“I love being a mom,” she said. “I feel like it’s what I was meant to do. I love being a working mom.”
It’s forced her to have more responsibility. Before having a baby, she said she had little responsibility. Now, “the steaks are very high.”
She’s had to rely on online classes to finish her degree, and said UK has a shortage of viable options for someone in her shoes.
“I’ve almost run out of the classes I can take online, which is kind of scary,” she said. “Then I’ll have to take classes on campus. I haven’t really figured out how that’s gonna work.”
This semester, she’s taking B&E 397, an internship seminar that allows her to work in Frankfort as a legislative assistant for the house minority leadership, the house minority leader, the caucus chair and the minority whip while completing credit hours simultaneously. She works full time, getting up in the early hours of the day to dress Judah, take him to daycare and head to Frankfort where she handles travel arrangements, legislation research and constituent correspondence.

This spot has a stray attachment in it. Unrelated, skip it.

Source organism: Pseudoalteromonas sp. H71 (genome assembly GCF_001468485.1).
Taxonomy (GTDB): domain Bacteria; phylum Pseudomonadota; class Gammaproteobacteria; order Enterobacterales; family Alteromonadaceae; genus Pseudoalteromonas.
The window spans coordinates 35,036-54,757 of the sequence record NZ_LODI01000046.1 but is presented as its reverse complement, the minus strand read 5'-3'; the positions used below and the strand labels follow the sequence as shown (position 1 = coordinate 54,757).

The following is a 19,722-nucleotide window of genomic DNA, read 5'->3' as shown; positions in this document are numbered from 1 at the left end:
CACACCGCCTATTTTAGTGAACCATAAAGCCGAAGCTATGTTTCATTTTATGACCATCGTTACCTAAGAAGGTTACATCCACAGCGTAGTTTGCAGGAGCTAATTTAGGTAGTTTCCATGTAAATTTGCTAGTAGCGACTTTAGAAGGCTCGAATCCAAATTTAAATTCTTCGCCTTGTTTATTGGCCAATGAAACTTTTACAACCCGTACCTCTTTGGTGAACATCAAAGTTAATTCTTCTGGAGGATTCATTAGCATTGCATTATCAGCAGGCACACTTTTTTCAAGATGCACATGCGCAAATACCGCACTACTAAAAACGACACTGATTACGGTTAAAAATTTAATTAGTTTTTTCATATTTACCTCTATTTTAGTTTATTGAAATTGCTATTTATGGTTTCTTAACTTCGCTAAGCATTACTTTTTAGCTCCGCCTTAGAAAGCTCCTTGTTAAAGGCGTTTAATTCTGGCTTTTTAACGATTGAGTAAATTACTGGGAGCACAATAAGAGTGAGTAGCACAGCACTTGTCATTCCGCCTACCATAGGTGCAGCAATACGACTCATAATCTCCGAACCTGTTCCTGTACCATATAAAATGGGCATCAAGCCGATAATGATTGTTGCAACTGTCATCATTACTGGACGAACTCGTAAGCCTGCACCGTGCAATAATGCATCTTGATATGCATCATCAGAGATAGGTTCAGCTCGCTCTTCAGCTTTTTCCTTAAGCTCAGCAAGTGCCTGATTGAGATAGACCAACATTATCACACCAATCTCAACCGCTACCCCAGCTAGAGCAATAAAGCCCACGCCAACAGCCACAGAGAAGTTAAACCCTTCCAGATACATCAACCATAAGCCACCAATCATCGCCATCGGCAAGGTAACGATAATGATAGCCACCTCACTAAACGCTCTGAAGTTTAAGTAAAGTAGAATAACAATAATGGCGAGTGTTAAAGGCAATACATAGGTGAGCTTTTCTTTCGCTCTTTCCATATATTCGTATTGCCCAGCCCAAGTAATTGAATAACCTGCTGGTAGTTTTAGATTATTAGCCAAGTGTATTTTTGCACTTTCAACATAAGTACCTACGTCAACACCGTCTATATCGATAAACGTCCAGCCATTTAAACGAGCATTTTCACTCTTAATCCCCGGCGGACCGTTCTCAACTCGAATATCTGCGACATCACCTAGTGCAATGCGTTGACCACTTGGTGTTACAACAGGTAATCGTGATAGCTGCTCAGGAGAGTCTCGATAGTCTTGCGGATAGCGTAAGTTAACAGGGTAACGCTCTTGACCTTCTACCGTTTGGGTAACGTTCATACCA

She said the experience has removed a lot of her social life, but “it’s kinda strengthened my best friendships because I found out who was really there for me.”
Though she misses the carefree college life she used to have, these remaining friendships she has are “based on substance.”
Her role as a mom and her love for her job in the state capital work well together. In fact, the politicians in her office provide her with space for pumping in their offices, which she has to do every few hours, and gifted her a sign for the door that says, “Please wait, nursing mom at work.”
She sometimes brings Judah to work with her in the capital, not because he’s old enough to remember it, but because she believes strongly in the importance of instilling civic responsibility into his upbringing.
It’s her way of showing that she’s not only a successful student and woman, but a good mom.
“I think it’s kind of a hidden community,” she said of the college students who are parents.
She said on campus, she feels like you only see the traditional students who live on campus, don’t have kids and are there for four kids.
“It’s easy to feel alone,” she said. “Like you’re the only one who’s not a traditional student.”